There is no point in pretending that the bias gene can be eliminated.  Even in academic research there is a very frank acknowledgement that bias plays a part and that scholarship cannot be neutral, either ideologically or otherwise. One might accept that to be true in the field of social and liberal studies but no less a person than biologist Richard Dawkins assures us that even in the sphere of medical research, ‘the subjective bias of the experimenter’ is a very real factor that needs to be neutralised by ‘perfected safeguards’ and ‘double blind control tests’.

When it comes to selecting news stories, choosing which ones need in-depth discussion, lining up a panel and the questions they will be asked, there are as yet no anti-bias safeguards, perfected or otherwise. If Micheal Martin, who wants to ensure quality journalism is supported in both broadcasting and print media, has any ideas, he has yet to share them.  He says that journalism is under threat from many ‘forces’ but it is clear that it is the dominance of social media and its dissemination of ‘fake news’ that concerns him. Incidentally, it is social media not RTE who is showing the disturbing unrest in Blanchardstown following the killing of a knife wielding assailant by Gardai.  Apparently, there is nothing ‘fake’ about filtering and curating such news stories for Micheál Martin because it protects the government from uncomfortable questions. It does not appear to occur to the Taoiseach that the lack of support for Irish journalism, whether of the print or broadcast variety, has a lot more to do with its perceived agenda pursuing bias and its dismal mediocrity?

I and others on this platform have already listed instance after instance of RTE bias so I will reference only one here because of the cavalier attitude to public money it displays. The story of the sacking of Kevin Myers, a journalist who by anyone’s reckoning is ‘independent’, from the Sunday Times led RTE’s news bulletins for a full 24 hours, giving enough scope to one of their broadcasters to defame the vilified journalist. When RTE recklessly gambled public money defending and losing the ensuing case brought by Myers, the apology which was a condition of the very considerable settlement, was buried inside a single news bulletin at 8.50am on a Friday morning. If Michael Martin doesn’t think that is good journalism and good ethics he has yet to say so. If he thinks it was not what the licence fee was intended for, he has yet to say so. By contrast and significantly, RTE has little or nothing to say about the jailing of young Chinese journalist, Zhang Zhan, for exposing the scale of covid in Wuhan. Who decided this is not a story of interest especially at this time? Cui bono?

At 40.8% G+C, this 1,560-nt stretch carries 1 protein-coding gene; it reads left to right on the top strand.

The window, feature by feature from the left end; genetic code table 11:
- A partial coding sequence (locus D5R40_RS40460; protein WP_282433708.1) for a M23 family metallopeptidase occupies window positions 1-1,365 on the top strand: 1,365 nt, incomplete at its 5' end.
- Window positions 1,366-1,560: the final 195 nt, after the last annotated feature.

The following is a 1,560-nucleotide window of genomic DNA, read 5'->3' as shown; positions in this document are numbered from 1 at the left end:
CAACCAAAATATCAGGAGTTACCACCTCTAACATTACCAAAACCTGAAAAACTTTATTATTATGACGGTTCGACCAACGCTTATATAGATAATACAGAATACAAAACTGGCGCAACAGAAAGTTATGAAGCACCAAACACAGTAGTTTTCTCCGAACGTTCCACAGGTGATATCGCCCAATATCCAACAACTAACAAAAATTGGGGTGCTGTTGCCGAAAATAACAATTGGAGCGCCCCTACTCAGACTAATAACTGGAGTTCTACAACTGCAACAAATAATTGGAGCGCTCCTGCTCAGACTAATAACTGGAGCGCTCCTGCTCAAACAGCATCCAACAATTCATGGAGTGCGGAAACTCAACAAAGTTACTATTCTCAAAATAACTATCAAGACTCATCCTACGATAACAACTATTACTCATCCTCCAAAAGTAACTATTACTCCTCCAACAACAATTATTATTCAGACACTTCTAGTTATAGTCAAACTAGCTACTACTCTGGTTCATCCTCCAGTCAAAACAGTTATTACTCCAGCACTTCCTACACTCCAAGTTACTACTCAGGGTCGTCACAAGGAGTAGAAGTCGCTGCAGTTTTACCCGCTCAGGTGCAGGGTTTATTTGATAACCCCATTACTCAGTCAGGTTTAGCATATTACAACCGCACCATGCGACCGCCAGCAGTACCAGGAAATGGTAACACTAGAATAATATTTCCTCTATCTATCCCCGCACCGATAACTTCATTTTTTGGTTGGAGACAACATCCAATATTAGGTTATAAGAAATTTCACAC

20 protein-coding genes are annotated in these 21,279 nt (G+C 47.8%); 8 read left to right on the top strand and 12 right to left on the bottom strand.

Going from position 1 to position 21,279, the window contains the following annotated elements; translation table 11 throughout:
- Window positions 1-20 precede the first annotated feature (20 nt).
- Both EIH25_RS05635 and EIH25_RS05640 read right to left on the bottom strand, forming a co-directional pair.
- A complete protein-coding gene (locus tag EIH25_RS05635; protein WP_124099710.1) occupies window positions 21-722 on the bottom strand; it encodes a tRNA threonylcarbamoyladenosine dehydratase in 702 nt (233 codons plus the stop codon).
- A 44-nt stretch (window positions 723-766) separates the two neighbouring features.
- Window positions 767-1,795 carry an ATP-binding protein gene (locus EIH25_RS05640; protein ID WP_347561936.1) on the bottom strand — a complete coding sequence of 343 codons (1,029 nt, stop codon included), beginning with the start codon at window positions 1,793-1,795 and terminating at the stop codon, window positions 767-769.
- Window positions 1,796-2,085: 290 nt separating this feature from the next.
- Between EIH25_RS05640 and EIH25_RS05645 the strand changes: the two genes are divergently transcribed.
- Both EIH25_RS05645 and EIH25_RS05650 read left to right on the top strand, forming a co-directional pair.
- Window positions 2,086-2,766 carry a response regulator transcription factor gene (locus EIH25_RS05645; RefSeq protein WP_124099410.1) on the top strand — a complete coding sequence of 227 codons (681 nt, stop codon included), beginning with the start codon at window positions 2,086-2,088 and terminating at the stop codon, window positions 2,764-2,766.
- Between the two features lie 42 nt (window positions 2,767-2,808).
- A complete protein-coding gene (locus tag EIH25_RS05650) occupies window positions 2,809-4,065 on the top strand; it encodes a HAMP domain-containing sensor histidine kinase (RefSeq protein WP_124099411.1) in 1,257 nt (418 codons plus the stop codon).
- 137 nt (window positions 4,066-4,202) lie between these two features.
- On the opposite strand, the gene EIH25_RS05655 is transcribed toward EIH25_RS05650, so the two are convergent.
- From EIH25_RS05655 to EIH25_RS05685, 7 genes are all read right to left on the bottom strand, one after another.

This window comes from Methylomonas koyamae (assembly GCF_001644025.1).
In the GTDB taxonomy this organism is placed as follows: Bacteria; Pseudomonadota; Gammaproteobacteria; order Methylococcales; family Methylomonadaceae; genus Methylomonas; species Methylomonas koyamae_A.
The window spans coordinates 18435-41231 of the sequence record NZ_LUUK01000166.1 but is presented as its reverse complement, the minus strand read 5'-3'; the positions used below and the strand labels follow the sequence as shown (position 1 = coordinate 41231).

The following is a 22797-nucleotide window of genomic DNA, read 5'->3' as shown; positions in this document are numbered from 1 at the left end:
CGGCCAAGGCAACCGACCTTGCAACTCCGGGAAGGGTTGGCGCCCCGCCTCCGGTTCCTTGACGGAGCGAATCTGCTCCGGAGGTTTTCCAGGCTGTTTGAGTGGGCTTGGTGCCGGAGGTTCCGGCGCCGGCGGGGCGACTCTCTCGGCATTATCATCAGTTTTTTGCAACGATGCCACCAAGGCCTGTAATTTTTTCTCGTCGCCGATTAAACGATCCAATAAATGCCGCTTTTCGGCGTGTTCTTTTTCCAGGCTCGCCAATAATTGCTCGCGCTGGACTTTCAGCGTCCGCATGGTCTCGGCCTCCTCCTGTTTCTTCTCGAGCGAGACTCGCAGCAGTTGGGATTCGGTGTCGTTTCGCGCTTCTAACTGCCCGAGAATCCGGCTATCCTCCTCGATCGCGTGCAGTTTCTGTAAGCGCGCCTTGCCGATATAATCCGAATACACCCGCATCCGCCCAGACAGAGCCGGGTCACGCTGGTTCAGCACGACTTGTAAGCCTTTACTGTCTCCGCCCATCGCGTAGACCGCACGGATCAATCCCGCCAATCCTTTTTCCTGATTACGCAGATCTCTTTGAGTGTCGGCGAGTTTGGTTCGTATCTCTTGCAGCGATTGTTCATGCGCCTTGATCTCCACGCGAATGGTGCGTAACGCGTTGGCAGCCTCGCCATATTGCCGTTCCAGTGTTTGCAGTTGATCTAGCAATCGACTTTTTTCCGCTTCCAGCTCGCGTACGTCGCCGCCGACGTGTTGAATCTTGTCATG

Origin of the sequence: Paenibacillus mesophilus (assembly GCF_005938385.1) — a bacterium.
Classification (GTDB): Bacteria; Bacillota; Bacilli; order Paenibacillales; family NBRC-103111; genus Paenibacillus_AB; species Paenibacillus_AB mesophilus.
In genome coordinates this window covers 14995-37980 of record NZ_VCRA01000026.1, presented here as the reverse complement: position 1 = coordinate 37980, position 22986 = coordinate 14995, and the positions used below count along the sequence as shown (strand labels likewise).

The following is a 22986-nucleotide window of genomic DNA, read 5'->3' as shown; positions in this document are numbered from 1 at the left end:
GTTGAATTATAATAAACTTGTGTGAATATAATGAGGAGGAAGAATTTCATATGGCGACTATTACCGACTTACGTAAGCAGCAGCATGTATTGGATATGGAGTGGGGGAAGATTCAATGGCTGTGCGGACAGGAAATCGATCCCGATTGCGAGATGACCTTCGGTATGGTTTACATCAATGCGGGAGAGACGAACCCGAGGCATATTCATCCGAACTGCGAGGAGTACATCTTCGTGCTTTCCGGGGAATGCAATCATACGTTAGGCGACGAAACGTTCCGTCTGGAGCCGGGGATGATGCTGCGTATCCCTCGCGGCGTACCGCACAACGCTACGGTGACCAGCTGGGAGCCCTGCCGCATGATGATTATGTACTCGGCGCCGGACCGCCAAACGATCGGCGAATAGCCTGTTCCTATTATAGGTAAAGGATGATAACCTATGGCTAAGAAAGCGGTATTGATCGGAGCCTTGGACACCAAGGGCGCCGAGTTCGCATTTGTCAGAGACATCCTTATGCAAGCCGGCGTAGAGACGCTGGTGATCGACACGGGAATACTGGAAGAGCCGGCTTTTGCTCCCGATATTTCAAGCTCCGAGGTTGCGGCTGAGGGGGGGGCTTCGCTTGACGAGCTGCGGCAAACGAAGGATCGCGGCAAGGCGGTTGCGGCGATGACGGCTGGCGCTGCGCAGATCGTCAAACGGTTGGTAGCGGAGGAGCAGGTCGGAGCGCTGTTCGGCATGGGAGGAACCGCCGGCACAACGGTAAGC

Martin’s proposal to share the licence fee with private news platforms might sound reassuring.  I am not okay paying a licence fee that predominantly benefits content I consider ill-informed, poorly researched and biased.  I would prefer to choose my own outlets for news and comment. It would cost me far less. And I don’t want the matter of who gets what decided by a so-called Citizens’ Assembly.  Democracy is imperfect but an elected assembly like Dail Eireann with all it limitations comes closer to the ideal of ‘government of the people, by the people’  than a random assembly who have never stood for any public office and are led by selected experts to largely pre-set conclusions that are then foisted on the rest of us, not as government diktat, needless to say, but as something we actually came up with ourselves.  Infantilizing and marginalizing us under cover of staged, show-cased consultation. And we pay for the ‘sham’ into the bargain.

And the most fantastical thing of all about ‘Fantasy Ireland’ is that the BAI part funds it.  The Broadcasting Authority of Ireland who adjudicate complaints and, on very rare occasions, issue admonishments.   Real Ireland is stranger than any fantasy.